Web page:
“Thank you, Ahmedabad, 53,214 ICL Fans” This was the message on the electronic scoreboard. But sadly those were not the numbers in Nagpur that made up the spectator crowd on what was an exhilarating, nostalgic, bizarre and bemusing day all rolled into one.
The drama on the fourth day’s play of the fourth and final Test of the Border Gavaskar Trophy demanded a larger audience. Those that were present to see were witness to a strange turn of events that saw both teams falter alternatively and still leaving the game a little bit wide open, though the odds would back India to at least draw this Test if not go for a win.
Ponting in a ‘Pleading’ Moment With Billy Bowden
Ricky Ponting will be kicking himself at the end of this Test should India draw or worse still, Australia lose. The fact that Australia may have thrown away the initiative handed on a silver platter by the Indians became evident in the fact that Australia were chasing close to 300 runs in the final innings for an unlikely victory to square the series and retain the Border Gavaskar Trophy.
Dada’s Final Walk
Few had time to dwell on Ganguly’s final innings that resulted in a duck. Such was the unfortunate manner in which Ganguly tread back from his final international innings for India. His fans were seen consoling him with the adage that even the late great Sir Don Bradman could not escape a similar fate. But the fate of the two teams were far more baffling.
How one can explain Australia’s tactics in the final session is beyond comprehension. The team that went into tea buoyed by an equally perplexing suicidal run attempted by Sachin Tendulkar that resulted in his dismissal suddenly appeared more afraid of the wrath of the match referee than of losing this Test and therefore, the series. It was unlike Australia and it was no wonder it had the ex-Australians players furious over the hour and half’s play that marked perhaps Australia’s most defensive move yet – only this time it was to save one man, not the pride of the proud sporting nation.
Australia were repeatedly behind the fifteen overs per hour mark. Suddenly it dawned upon the Australians that this would not perhaps go down with the match referee and the ICC and could even land skipper Ricky Ponting with a one Test match suspension. In light of that fact, Australia, post tea, forgot to go for the kill and went about trying to save their skipper the ignominy.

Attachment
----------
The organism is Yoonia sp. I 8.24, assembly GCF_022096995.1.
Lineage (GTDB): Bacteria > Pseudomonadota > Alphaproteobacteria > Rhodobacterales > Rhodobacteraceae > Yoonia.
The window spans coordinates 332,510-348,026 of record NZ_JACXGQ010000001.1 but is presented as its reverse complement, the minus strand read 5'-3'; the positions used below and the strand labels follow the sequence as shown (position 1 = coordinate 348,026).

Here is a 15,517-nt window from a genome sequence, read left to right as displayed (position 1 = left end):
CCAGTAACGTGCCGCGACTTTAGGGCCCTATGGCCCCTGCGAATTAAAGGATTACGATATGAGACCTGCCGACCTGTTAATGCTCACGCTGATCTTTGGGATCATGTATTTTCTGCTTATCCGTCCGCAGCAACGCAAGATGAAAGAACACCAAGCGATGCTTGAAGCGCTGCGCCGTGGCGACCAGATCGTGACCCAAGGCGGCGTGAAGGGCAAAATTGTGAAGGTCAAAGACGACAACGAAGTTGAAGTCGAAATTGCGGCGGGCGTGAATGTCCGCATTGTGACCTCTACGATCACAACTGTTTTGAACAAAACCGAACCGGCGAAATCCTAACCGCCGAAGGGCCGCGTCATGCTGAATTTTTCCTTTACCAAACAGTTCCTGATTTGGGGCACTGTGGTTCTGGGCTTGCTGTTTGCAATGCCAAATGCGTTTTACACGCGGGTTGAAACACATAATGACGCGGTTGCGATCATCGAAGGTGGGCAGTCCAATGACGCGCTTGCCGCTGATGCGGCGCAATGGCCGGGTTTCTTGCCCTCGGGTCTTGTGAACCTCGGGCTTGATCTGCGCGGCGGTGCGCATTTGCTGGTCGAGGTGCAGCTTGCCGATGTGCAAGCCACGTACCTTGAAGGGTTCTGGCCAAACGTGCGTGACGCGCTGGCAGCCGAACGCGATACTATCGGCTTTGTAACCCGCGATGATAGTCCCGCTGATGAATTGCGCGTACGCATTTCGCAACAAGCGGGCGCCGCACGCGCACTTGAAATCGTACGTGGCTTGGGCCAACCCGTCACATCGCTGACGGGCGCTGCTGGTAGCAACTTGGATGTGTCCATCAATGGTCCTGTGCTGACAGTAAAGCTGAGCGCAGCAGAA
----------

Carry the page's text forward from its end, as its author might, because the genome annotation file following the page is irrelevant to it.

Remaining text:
Mahendra Singh Dhoni would not have complained. After all he was the skipper who was earlier sweating under the collar. Just when one could have confidently stated that Tamil Nadu batsman, Murali Vijay, had saved India the blushes after Gautam Gambhir’s one Test match suspension by putting up another important opening stand of 116 following the first innings partnership of ninety-eight with Virender Sehwag, the wickets began to tumble.
Sehwag’s belligerence demanded a century but he came very close to it. But Dhoni made another critical blunder and allowed the match to be played into the Australian hands. After the momentum generated by Sehwag, India looked in a position to bat themselves into a strong position by tea. Instead the out-of-form Rahul Dravid was sent in at number three when Dhoni could have elevated himself as in the previous match and continued the momentum. Instead Dravid was followed by Sourav Ganguly who was brilliantly caught and bowled by Jason Krezja who cannot seem to keep himself away from the action after missing out in the first three Tests.
Krezja breaks into a dance
Krezja and Shane Watson jointly wrecked India’s momentum and it was looking like India were handing the victory cup to the Australians. Dhoni and Harbhajan Singh benefited from the change in Australian tactics that saw Michael Clarke, who substituted for Ponting in between, and Ponting himself, employ part timers like Mike Hussey when Australian should have stuck with their premier strike bowlers to quickly pack up the Indian tail. Instead Brett Lee was cooling his heels on the boundary as India chalked up precious runs by the dozen. The fury was coming out from the ex-Australians but surprisingly bypassed the otherwise sharp thinking of the Australians on the field.
Which skipper will rue his decisions more will be seen only when day five draws its curtains on the Border Gavaskar Trophy. No signs of let yet, for both teams!